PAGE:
Five years ago I took note of the Teapartyganza segments on Jon Stewart’s Daily Show in 2010 (there’s a set of videos of the shows here). At the time, I took the name to be a one-off playful portmanteau (Tea Party + extravaganza), so I didn’t post about it; if I tried to take note of every portmanteau that comes past me, I’d go nuts.

Then in 2014, Eleganza came past me in a Zippy: Eleganza Fashions, a business that still seems to be going, So then there were two.

This morning, I stumbled upon my Teapartyganza note and thought to check on –ganza nouns. Oh my, it’s clearly gone the familiar route from portmanteau element to libfix (conveying, roughly, ‘an event of considerable size, scope, or complexity’): a Libfix-A-Ganza, to use one of the spellings that’s become customary in these situations.

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A panderthon

May 22, 2015

The cover of the June 2015 Funny Times, by Matt Wuerker:

What caught my eye was panderthon, (roughly) ‘an interminable occasion of pandering’, with the libfix -(a)thon. The word is especially associated with political pandering, as here.

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From disaster to great spectacle

May 3, 2015

The news for yesterday, from Inside Edition:

Saturday is scheduled to be the biggest day ever in sports history with “The Fight of the Century,” [Floyd Mayweather, Jr. vs. Manny Pacquiao] Kentucky Derby, the NBA and NHL playoffs, and the final day of the NFL Draft.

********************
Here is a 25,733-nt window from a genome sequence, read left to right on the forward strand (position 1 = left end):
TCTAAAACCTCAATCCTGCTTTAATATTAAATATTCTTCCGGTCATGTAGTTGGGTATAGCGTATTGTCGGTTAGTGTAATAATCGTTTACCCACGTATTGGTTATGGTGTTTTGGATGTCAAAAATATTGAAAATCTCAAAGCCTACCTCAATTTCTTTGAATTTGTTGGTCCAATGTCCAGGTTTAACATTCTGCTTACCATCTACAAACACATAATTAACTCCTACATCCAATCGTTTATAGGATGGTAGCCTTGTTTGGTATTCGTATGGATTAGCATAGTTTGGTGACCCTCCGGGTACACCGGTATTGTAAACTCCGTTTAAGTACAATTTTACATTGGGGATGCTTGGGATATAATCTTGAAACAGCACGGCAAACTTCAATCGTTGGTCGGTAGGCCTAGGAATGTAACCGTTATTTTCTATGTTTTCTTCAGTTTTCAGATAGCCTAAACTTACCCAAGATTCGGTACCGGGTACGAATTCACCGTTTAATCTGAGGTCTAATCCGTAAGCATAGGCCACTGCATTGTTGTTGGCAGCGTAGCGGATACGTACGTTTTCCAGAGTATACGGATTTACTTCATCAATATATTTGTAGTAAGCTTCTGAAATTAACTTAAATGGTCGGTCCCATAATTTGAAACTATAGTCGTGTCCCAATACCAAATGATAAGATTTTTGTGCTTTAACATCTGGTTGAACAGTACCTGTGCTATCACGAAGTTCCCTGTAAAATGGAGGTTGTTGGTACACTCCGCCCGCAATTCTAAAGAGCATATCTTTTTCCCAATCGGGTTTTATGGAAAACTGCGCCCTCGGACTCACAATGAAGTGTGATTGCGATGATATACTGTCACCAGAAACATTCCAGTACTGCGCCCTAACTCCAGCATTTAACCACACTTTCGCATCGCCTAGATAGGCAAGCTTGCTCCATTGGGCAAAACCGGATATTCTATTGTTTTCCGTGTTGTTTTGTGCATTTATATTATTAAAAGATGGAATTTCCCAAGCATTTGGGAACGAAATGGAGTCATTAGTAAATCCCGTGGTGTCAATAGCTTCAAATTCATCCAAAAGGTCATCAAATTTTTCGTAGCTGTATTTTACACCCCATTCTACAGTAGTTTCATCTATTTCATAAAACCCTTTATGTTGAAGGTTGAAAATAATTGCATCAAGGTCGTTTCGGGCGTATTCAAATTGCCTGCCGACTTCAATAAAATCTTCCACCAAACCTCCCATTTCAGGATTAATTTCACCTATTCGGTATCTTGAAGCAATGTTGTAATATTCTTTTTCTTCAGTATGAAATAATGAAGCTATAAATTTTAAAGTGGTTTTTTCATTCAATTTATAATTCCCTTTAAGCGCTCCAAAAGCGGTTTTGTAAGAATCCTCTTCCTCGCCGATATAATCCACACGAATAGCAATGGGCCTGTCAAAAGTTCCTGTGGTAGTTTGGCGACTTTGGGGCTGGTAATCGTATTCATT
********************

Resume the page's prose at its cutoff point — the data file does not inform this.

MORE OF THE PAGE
The New York Post is calling it “Sportsmaggedon.”

— using the libfix –maggedon, usually naming disasters, but here referring approvingly to a great spectacle. The disaster libfix –pocalypse has sometimes gone the same route: in my “The news for libfixes” of 1/14/13, there’s a rave for “Airpocalypse: America’s premier Air Band!”

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In both cases, a semantic component of great size or significance is preserved, but the affective polarity of the word is reversed: bad becomes good.

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Annals of (possible) libfixes: -abelia

April 17, 2015

In the April 20th New Yorker, a fascinating story of a lost, and eventually found, Tlingit totem pole, in the Our Far-Flung Correspondents category: “The Tallest Trophy: A movie star made off with an Alaskan totem pole. Would it ever return home?” by Paige Williams.

In the midst of this, a portmanteau, Barrymoreabelia, combining Barrymore [John Barrymore, the actor in question] and memorabilia: ‘Barrymore memorabilia’. I suspect that the element -abelia has been “liberated” as an affix of its own — a libfix — but this is very hard to test, given the existence of a plant, the flowering shrub abelia (which I’d been meaning to post about, but this isn’t the occasion).

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Once -tastic, now -astic

January 20, 2015

A recent ad for Daedalus books, spotted in the latest issue of Harper’s magazine, and no doubt in other bookish publications:

The libfix -tastic, extracted from fantastic, has here been whittled down a bit further to -astic and tacked onto daedalus. (daedalustastic would have been possible, but daedalusastic is shorter and neater.)